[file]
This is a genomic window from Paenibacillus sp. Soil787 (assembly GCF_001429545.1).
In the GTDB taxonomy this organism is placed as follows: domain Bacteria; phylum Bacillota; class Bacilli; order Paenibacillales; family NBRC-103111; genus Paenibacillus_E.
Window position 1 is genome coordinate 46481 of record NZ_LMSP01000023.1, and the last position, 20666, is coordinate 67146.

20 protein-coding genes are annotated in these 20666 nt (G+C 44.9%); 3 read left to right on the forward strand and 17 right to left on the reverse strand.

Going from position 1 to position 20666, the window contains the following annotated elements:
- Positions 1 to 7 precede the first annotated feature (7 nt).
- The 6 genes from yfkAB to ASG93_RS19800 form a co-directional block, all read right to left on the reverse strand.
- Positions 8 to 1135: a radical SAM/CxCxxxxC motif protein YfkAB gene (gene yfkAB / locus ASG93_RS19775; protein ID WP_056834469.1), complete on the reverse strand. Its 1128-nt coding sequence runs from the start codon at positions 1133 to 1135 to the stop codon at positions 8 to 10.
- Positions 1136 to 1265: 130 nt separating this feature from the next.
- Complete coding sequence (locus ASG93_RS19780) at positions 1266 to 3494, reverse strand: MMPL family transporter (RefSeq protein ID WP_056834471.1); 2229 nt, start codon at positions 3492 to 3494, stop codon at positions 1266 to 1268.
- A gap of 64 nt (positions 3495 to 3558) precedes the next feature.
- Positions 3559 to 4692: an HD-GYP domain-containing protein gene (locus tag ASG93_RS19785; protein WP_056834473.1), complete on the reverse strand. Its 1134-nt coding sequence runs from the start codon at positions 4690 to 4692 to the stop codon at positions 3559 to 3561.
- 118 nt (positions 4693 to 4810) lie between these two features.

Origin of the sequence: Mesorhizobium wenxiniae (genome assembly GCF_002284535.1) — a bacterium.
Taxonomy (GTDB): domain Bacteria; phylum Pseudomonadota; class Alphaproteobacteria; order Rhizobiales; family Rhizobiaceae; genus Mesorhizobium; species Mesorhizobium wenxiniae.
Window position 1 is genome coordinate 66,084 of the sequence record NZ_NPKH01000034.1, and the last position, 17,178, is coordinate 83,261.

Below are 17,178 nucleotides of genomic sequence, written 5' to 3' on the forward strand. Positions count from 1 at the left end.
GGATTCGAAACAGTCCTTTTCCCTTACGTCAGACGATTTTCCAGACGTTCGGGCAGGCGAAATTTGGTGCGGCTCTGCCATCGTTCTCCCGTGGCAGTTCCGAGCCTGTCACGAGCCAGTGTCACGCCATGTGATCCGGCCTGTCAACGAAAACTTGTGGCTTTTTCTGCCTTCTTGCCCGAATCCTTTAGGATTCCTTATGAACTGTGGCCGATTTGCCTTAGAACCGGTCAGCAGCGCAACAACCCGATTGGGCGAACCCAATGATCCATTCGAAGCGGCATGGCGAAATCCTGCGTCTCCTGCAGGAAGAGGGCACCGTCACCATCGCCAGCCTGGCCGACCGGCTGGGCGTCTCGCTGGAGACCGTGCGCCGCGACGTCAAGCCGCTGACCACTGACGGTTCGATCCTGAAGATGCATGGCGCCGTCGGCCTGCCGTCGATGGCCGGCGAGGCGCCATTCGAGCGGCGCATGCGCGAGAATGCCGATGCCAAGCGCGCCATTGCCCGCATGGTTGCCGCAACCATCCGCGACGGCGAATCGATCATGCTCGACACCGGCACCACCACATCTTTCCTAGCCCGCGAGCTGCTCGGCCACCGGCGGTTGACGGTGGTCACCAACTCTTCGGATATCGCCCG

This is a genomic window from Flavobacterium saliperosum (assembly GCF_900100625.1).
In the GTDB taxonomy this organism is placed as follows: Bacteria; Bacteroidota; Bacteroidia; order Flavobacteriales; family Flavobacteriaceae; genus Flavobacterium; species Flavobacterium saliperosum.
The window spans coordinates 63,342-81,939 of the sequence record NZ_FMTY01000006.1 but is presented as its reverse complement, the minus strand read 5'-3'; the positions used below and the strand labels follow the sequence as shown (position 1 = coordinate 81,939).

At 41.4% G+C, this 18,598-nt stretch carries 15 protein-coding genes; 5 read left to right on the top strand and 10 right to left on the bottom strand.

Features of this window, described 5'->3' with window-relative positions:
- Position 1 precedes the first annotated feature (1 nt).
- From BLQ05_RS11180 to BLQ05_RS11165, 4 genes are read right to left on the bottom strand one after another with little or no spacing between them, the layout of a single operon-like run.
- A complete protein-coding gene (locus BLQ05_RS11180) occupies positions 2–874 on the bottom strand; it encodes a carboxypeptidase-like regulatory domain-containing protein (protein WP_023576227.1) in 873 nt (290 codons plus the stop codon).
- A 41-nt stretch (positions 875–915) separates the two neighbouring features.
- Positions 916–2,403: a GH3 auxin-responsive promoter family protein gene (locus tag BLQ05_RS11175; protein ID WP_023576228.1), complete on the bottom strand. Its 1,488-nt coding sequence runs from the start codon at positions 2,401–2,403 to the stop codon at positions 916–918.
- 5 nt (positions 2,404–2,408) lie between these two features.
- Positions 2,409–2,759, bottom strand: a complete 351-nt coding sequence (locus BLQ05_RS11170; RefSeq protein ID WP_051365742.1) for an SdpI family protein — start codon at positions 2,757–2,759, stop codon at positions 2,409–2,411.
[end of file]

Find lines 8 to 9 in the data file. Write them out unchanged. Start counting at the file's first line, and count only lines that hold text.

- Positions 8 to 1135: a radical SAM/CxCxxxxC motif protein YfkAB gene (gene yfkAB / locus ASG93_RS19775; protein ID WP_056834469.1), complete on the reverse strand. Its 1128-nt coding sequence runs from the start codon at positions 1133 to 1135 to the stop codon at positions 8 to 10.
- Positions 1136 to 1265: 130 nt separating this feature from the next.